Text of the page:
By March 2006, I was now attending weekly and really enjoying the worship service and the preaching. But I was starting to feel ill again after what had seemed to be an improvement upon my return to Toronto. My weight had increased and each day I was seeing positive changes. So now, I figured I just had the flu and spent a week in and out of bed. But one night I woke unable to breathe, bathed in sweat; my heart racing so fast it was pounding in my head. The ambulance rushed me to the hospital. My heart rate was out of control and my lungs were burning as I fought for air.

During the next 36 hours I struggled to breathe even with the aid of oxygen and my heart rate was still very unstable. My thinking was: I had come home to die. Slowly as I thought about this and wondering if I was ready for it and thinking about the people who would be left behind, I suddenly realized – GOD was not finished me. How many times was I going to stumble to the brink before I would stop trying to figure it out, shut up and listen?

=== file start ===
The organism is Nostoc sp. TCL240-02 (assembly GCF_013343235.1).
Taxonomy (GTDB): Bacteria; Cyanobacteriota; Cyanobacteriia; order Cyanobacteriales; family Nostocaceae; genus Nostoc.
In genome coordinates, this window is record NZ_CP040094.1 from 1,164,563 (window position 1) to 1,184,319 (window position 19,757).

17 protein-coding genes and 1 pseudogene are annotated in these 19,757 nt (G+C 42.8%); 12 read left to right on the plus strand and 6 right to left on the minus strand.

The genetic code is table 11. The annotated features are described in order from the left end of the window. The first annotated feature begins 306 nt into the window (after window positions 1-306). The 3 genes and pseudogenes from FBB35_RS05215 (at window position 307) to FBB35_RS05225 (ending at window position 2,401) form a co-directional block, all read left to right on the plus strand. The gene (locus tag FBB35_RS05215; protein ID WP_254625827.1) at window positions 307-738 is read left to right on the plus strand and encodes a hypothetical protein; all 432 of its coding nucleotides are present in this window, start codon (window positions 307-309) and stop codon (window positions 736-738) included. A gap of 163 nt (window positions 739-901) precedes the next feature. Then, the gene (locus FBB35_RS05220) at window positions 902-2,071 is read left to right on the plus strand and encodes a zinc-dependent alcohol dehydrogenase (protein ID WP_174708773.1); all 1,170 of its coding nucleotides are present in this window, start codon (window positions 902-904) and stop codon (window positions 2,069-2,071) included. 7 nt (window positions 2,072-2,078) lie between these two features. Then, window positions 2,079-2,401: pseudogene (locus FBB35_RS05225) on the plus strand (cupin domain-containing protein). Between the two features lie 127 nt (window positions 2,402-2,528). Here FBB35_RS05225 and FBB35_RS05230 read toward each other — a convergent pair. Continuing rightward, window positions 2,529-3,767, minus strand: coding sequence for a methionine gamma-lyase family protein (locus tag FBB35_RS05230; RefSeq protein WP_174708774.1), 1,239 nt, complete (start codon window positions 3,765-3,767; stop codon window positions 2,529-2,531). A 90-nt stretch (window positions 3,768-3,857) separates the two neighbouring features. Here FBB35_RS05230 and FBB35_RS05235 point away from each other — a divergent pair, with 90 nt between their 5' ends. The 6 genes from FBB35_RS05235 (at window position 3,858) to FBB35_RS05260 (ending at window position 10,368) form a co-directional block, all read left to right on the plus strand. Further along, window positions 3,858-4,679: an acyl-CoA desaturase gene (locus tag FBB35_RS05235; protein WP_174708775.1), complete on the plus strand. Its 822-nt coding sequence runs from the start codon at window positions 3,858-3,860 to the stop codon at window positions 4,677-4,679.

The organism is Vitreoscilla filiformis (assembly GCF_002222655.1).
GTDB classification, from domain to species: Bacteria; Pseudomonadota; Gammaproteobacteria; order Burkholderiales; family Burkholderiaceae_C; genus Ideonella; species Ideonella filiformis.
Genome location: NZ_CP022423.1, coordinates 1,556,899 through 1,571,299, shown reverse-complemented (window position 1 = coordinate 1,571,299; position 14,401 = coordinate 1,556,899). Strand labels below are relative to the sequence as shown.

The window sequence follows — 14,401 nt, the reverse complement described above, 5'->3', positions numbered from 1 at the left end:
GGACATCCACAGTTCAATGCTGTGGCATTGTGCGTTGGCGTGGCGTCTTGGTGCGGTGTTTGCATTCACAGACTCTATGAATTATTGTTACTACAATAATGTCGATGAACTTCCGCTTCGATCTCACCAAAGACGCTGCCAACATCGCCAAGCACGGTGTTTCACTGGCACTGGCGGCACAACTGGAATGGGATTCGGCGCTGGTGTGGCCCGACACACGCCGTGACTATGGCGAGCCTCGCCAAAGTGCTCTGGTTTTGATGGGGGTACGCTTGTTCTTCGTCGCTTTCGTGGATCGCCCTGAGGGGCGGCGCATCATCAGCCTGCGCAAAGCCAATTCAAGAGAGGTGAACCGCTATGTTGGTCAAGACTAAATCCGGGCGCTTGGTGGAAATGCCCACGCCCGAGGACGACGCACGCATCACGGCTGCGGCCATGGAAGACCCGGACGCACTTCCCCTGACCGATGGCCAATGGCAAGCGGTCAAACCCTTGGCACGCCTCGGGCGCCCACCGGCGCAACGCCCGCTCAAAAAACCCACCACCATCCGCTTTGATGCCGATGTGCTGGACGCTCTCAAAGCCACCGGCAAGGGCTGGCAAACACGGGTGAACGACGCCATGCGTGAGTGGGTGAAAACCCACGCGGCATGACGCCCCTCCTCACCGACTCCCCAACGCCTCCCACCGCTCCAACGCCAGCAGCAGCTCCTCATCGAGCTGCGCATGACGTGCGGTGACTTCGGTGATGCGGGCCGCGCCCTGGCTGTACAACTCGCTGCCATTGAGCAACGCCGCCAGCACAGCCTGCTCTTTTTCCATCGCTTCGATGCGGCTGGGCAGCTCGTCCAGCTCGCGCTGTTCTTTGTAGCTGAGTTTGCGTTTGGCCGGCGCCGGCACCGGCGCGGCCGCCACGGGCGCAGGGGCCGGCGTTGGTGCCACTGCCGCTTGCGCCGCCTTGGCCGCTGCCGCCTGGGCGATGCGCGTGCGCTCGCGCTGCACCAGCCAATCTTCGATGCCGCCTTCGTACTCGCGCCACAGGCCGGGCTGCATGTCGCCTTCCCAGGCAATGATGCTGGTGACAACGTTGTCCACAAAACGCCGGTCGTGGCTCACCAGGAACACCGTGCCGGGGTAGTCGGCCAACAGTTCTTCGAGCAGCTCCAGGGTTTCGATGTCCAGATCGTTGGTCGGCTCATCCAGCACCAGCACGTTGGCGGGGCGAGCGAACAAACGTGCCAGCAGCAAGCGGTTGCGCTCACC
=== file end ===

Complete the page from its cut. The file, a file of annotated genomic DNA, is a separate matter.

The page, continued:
And then, there it was amongst the beeps and sounds of a hospital, that voice had never really left me. That voice and my longing for God just kept getting pushed aside by my own agenda. But now here I was between the wheezing, coughing and pain hearing that so familiar voice still there waiting to speak.

I could hear the voice clearer than I ever had before. Was it possible that after all my years of running and rebellion that Jesus was going to come right here and speak to me.